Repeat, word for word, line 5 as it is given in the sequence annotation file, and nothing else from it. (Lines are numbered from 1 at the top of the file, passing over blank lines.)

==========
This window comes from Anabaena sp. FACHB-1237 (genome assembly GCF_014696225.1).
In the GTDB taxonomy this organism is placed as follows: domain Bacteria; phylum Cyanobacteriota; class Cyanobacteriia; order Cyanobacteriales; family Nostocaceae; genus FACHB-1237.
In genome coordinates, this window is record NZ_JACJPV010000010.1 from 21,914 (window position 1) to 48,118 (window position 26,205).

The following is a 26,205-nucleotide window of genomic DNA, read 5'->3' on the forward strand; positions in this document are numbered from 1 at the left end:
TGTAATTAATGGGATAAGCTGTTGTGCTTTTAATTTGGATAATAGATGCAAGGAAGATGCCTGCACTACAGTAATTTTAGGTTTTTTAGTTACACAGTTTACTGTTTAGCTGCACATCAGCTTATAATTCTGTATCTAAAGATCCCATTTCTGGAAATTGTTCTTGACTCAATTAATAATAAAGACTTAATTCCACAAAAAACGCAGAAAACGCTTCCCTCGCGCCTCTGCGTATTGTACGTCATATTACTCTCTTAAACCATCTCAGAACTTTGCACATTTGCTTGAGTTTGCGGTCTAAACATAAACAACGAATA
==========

TGTAATTAATGGGATAAGCTGTTGTGCTTTTAATTTGGATAATAGATGCAAGGAAGATGCCTGCACTACAGTAATTTTAGGTTTTTTAGTTACACAGTTTACTGTTTAGCTGCACATCAGCTTATAATTCTGTATCTAAAGATCCCATTTCTGGAAATTGTTCTTGACTCAATTAATAATAAAGACTTAATTCCACAAAAAACGCAGAAAACGCTTCCCTCGCGCCTCTGCGTATTGTACGTCATATTACTCTCTTAAACCATCTCAGAACTTTGCACATTTGCTTGAGTTTGCGGTCTAAACATAAACAACGAATA